COLUMBIA, S.C. – K.C. Crosby waited almost three years between touchdown receptions.
But the wait this season was a short one for the South Carolina sophomore tight end. It took less than two games for Crosby to get back in the end zone for the first time since his senior year at Bamberg-Erhardt (S.C.).
It never seemed like he would be without one too long in 2016, thanks to how heavily the tight end position has factored into the Gamecocks offense under coordinator Kurt Roper.
“As soon as we got here, coach Roper when we had our meetings, he sat down and let us know that we were going to use a lot of 12 personnel,” Crosby said. “A lot of H-back sets and that we would play a big role in the offense, so we needed to get in the playbook ASAP and make sure we learned everything across the board.”
Throughout the Gamecocks game against Mississippi State, they utilized the “12” personnel formation, which features two tight ends. Crosby and the rest of the USC tight ends knew it was coming. They also were more than eager to jump at the chance to be focal points of the offense.
“We have a lot of athletes at tight end,” sophomore Jacob August said. “They are trying to utilize that. We have five guys right now that can start on any given team. They know that and they are trying to get as many tight ends on the field as possible.”
The Gamecocks still are in search of more depth at wide receiver as they head into a Saturday clash with East Carolina (4 p.m. ET, SEC Network). Just three have seen significant playing time, while two others started to get opportunities against the Bulldogs. But while the wide receiver spot is unsettled and lacking depth, the tight ends are providing an alternative in the passing game.
Crosby had three receptions for 14 yards in Starkville, while Hayden Hurst had eight catches for 68 yards and August made one grab for 10 yards.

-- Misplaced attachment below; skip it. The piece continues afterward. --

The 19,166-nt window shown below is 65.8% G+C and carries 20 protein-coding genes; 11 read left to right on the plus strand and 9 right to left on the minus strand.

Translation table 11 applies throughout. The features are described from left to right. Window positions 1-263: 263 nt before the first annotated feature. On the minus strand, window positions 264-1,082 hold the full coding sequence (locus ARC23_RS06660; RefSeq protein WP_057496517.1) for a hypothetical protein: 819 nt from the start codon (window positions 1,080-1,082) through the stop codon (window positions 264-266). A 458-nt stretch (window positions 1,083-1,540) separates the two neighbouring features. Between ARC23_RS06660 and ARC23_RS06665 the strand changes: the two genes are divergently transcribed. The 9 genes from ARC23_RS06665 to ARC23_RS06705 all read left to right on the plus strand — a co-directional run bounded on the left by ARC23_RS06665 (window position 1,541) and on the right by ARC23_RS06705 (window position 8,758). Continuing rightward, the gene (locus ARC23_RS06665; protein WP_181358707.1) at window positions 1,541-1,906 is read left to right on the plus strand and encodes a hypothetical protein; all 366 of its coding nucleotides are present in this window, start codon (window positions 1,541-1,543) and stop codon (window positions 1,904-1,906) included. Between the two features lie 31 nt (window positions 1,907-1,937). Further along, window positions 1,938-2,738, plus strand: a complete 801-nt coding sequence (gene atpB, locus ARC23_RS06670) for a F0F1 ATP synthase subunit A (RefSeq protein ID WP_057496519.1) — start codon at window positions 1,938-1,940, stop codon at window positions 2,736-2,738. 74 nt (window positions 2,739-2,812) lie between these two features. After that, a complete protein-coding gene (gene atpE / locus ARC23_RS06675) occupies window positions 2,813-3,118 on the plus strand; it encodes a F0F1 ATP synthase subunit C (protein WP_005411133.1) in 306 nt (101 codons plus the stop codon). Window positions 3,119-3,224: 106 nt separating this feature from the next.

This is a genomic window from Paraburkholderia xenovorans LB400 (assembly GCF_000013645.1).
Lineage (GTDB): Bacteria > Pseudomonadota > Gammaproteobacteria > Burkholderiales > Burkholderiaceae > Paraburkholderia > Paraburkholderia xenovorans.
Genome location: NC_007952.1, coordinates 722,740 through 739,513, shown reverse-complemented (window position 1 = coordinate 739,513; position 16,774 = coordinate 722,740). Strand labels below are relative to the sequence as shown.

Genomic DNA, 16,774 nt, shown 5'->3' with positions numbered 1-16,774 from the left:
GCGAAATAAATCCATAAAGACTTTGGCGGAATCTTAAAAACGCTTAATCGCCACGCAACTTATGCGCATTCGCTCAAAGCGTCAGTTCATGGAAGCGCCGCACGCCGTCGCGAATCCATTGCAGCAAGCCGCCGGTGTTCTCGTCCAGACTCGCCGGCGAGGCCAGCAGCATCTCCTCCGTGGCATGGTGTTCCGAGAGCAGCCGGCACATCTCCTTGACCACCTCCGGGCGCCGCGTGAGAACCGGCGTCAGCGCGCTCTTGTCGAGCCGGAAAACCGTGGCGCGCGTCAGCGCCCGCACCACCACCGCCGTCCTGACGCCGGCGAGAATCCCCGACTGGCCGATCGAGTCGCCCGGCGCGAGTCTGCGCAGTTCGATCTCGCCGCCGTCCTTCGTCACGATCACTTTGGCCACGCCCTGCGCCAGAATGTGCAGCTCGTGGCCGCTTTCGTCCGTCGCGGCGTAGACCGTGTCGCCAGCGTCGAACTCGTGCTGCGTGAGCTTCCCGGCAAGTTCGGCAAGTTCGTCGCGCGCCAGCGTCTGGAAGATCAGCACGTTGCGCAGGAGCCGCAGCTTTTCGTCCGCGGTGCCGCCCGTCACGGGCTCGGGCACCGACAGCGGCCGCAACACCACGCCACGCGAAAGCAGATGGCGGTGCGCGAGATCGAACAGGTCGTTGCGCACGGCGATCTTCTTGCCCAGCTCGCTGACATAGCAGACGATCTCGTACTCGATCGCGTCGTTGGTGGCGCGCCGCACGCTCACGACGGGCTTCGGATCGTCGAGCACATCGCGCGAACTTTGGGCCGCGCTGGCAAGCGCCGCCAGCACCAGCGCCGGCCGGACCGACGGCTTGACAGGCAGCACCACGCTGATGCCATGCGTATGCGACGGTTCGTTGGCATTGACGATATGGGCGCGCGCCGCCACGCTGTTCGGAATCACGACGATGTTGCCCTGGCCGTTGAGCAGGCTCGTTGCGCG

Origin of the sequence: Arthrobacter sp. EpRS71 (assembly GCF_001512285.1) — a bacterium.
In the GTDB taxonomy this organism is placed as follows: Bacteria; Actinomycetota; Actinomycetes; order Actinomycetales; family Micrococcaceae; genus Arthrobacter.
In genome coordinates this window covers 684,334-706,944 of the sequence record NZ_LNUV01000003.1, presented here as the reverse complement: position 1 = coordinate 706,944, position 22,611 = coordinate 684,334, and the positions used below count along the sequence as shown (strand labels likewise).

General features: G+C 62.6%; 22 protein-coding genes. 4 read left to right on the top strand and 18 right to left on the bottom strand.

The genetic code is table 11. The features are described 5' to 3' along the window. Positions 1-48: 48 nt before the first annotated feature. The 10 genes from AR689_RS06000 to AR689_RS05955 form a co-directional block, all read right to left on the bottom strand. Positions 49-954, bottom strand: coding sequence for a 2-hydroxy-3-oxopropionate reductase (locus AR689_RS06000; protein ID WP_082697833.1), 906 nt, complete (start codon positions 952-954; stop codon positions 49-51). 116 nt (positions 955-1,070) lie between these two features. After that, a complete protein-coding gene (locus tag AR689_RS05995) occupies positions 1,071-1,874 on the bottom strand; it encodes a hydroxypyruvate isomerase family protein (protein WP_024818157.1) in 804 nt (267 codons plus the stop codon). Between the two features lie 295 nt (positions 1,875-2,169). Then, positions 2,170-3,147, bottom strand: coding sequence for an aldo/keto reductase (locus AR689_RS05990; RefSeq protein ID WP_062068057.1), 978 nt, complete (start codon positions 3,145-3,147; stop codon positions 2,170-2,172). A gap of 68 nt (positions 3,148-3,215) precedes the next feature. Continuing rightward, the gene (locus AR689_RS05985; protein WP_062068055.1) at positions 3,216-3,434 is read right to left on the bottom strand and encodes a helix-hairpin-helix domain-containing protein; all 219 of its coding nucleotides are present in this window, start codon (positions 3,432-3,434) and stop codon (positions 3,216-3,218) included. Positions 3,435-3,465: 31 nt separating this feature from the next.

“We take it upon ourselves to know just as much as the quarterbacks so we can help across the board,” Crosby said. “Whether that’s at wing, slot, outside receiver or in the backfield, we just take that responsibility on us.”
Coach Will Muschamp said the play of Crosby and Hurst was one of the bright spots and building blocks moving forward for the USC offense. He also said that Kiel Pollard needs to get more involved and should play “a good bit” Saturday. As the freshman gets involved, it only looks more likely that two tight end sets will continue to be a staple of the South Carolina scheme.
“It creates an issue for the defense to prepare for as far as whether we are going to create some blocking surface issues or we’re not,” Muschamp said. “Hayden is a guy that can split out and do some things in the slot. So can K.C. I thought we did some decent things with those guys, at times. We need to narrow down more at times our identity and what we are. We are going to do that.”
As for Crosby, he’s seeking to increase the number of snaps he can play in a row. He knows the opportunities will continue to be there as he looks to build on his first touchdown as a Gamecock.
“It is a confidence booster,” he said. “You leave that in that game and take it into the next game with confidence. Hopefully, you can keep help the team get better.”